October 17, 2017
While still adamantly feared by the average consumer, drones have a lot of practical applications that cannot be ignored. Whether it’s infrastructure analysis, recreational use, or to make the Super Bowl Halftime Show amazing, these unmanned flying vehicles have made quite an impression on the tech world. Even drug smugglers have realized the benefits of drones, using them to fly meth over the border. I mean, they did so unsuccessfully, but it’s still pretty impressive. Well now, enthusiasts are finally getting what they’ve always wanted in a delivery drone: burritos.
That’s right, Alphabet’s Project Wing recently announced that burrito-delivering drones will soon take to the skies. Unfortunately for all you Mexican food buffs out in the world, these flying delivery bots will only be dropping burritos, courtesy of Guzman y Gomez, a Mexican food chain, on residents living in the outskirts of the Australian Capital Territory.
“This fall, we’ve been testing in a rural community on the border of the ACT and NSW and tackling an entirely different level of operational complexity: making deliveries directly to people’s yards,” said James Ryan Burgess, co-lead of Project Wing, in a Medium post.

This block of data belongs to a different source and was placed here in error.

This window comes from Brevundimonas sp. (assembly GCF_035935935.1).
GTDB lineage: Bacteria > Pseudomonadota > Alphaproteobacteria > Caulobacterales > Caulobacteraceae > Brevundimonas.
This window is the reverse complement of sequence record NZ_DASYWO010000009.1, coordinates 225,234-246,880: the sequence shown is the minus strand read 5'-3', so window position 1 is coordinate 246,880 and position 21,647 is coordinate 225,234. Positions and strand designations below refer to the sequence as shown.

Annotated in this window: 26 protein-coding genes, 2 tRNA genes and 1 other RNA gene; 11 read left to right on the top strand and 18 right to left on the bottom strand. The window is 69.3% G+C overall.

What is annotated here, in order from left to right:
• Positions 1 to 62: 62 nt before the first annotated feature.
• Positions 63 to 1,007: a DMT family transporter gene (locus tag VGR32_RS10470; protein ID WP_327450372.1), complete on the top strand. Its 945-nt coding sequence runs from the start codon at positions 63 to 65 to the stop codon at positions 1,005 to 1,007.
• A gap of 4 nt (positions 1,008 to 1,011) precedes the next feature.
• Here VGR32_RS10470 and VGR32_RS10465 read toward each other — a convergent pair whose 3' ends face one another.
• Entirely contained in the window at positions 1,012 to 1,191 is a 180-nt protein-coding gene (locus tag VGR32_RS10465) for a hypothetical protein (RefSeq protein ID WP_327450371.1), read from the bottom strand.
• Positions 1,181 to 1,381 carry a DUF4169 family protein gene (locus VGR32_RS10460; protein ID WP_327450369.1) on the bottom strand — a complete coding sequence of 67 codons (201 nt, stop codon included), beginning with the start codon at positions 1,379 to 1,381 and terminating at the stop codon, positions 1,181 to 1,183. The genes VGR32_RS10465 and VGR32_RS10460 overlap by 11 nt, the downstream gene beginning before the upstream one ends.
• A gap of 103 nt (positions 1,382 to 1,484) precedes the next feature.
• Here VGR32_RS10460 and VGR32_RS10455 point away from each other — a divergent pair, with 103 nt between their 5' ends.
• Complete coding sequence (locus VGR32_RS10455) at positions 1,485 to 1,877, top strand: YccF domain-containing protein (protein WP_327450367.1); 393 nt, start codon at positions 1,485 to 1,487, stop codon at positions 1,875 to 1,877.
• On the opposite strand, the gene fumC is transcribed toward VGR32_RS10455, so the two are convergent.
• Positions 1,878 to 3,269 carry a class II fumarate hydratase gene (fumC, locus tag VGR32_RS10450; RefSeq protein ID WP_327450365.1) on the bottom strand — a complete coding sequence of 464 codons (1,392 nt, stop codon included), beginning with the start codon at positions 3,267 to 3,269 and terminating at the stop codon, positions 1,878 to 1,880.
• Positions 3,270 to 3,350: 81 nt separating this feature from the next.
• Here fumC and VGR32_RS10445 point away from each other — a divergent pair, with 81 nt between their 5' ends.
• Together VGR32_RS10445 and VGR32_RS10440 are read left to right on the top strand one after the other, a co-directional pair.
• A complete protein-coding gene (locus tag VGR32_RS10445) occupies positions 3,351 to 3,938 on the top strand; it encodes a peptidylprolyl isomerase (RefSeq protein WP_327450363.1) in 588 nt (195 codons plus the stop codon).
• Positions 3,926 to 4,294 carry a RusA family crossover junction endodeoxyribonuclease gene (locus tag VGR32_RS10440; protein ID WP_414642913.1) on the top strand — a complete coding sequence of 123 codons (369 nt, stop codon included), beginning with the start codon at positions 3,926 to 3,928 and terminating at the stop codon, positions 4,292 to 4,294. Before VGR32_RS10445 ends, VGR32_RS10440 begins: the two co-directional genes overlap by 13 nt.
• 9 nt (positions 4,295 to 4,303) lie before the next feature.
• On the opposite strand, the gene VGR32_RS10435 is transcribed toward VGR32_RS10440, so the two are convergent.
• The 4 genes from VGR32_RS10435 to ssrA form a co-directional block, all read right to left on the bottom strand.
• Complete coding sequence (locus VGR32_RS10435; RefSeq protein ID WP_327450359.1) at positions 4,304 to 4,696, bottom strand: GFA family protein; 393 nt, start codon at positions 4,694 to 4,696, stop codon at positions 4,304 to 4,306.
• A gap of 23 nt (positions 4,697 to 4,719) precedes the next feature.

But why Australia? Why has Project Wing decided that rural Australians need burritos more than, say, a tech reporter in Chicago that tragically lives a 15-minute walk from any decent Mexican restaurant? Well, Burgess had a reasonable explanation, I guess:
“Residents near our testing area on the outskirts of the ACT live an idyllic country lifestyle on 10-acre blocks of rolling land spotted with gum trees and horses,” said Burgess. “But they face a 40-minute round trip in the car for almost anything, whether it’s a carton of milk, veggies for dinner, or a cup of coffee. Our testers, including young families, busy professionals and retirees, had many suggestions for how our technology could address this fundamental inconvenience.”
Sure, the technology could be around the corner for your neck of the woods. Regulations have hindered the US from taking advantage of drone technology in the way, for example, Tanzania has. However, it’s only a matter of time before delivery drones become the norm, and we can’t wait to order a couple of steak tacos right to our front doors.
Read more about the future of drones on TechCo
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